COVID-19: Not Here Yet, But Still Sparking Fear


MERS virus, Meadle-East Respiratory Syndrome coronovirus, 3D illustration

Caleb Hoyle

The Coronavirus, or COVID-19, is causing great disturbance and fear around the world. Though China is the main source of this virus, it has spread to other countries such as the United States, South Korea, Japan, Italy, Iran, and others. 

The total number of infections is approximately 96,800, and the death toll lies at approximately 3,300, according to The New York Times. Several nations, including Turkey and Pakistan, have banned people from crossing the border from Iran to try to control the spread of the virus. Italy has imposed quarantine restrictions as the country is experiencing a large outbreak with, a total of 3,000 infected and 107 dead.

The United States has seen a smaller number of infected, but there have been over 110 cases of infected people and 11 deaths spreading from China, as of March 5 according to The New York Times. “This new virus represents a tremendous public health threat,” says Dr. Nancy Messonnier of the National Center for Immunization and Respiratory Diseases.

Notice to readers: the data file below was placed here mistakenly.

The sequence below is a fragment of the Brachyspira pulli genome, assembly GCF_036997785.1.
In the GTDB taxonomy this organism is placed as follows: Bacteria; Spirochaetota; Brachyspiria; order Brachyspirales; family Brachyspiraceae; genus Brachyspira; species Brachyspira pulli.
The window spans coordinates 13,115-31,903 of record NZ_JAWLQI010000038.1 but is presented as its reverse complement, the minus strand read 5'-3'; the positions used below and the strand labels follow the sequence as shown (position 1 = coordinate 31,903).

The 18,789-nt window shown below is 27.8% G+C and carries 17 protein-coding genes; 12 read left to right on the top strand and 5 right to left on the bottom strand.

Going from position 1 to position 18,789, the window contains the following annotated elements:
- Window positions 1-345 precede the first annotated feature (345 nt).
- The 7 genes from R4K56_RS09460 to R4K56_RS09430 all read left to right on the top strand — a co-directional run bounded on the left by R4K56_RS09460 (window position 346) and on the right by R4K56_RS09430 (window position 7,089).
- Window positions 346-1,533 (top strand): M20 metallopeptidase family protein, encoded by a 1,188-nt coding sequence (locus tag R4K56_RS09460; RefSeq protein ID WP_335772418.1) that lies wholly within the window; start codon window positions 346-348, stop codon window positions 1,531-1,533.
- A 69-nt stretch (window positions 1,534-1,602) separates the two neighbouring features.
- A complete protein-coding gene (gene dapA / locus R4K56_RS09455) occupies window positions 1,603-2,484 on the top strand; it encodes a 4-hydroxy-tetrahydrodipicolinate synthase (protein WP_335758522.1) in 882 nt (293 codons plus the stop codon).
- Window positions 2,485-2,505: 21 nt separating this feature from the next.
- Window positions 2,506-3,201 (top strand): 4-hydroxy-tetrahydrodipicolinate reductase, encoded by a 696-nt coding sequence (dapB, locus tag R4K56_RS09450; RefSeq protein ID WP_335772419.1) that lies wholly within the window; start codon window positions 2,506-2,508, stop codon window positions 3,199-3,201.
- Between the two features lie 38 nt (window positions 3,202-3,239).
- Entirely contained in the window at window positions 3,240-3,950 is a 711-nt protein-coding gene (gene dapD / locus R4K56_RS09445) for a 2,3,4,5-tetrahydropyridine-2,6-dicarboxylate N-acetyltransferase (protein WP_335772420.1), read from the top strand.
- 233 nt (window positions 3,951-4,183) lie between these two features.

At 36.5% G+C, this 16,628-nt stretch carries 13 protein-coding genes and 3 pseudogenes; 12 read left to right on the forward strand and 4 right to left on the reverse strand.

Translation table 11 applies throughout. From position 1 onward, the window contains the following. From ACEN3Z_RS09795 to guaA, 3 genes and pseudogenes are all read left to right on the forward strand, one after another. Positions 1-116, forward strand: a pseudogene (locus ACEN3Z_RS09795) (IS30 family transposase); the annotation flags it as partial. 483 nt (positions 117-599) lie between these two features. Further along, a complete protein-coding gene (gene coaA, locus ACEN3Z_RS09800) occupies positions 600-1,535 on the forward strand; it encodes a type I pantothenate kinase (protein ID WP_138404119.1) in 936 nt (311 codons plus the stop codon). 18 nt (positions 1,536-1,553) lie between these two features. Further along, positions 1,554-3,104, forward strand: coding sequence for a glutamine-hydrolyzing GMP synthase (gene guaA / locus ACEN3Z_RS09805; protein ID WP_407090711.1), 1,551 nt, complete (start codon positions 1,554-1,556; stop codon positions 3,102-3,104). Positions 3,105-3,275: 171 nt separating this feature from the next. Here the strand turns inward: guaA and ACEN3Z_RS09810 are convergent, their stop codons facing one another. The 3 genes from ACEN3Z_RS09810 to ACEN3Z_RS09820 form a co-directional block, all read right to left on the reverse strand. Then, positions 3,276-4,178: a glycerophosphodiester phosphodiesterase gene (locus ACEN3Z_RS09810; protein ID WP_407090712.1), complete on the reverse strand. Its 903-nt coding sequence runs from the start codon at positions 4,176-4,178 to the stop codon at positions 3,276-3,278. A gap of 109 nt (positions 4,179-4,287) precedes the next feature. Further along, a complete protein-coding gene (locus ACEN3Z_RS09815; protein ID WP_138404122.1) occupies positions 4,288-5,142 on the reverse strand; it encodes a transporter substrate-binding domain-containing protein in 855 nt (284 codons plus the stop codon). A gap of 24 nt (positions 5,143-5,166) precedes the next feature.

Messonnier states that there has not been any spread of infection throughout a community within the States. Eleven people were diagnosed from oversea travels and the other 21 were returned to the United States by the state department. Many of the other people infected in the United States were passengers on the Diamond Princess cruise ship. 

As of now, there are no confirmed cases of Coronavirus in New Mexico, and the nearest state with reports of infection is Arizona with two confirmed cases, and Texas with 12 cases, according to the New Mexico Department of Health. 

The Coronavirus has seen most of its influence within Asia, causing evacuation, death, and despair in China. 

There is no cure yet for the coronavirus, but according to the National Institutes of Health, a vaccine in the making is expected to be ready for clinical trials by the end of April. Clinical trials on humans have commenced at the University of Nebraska Medical Center to test the safety and efficacy of the drug. The first patient to be administered the drug was an evacuee from the Diamond Princess cruise ship.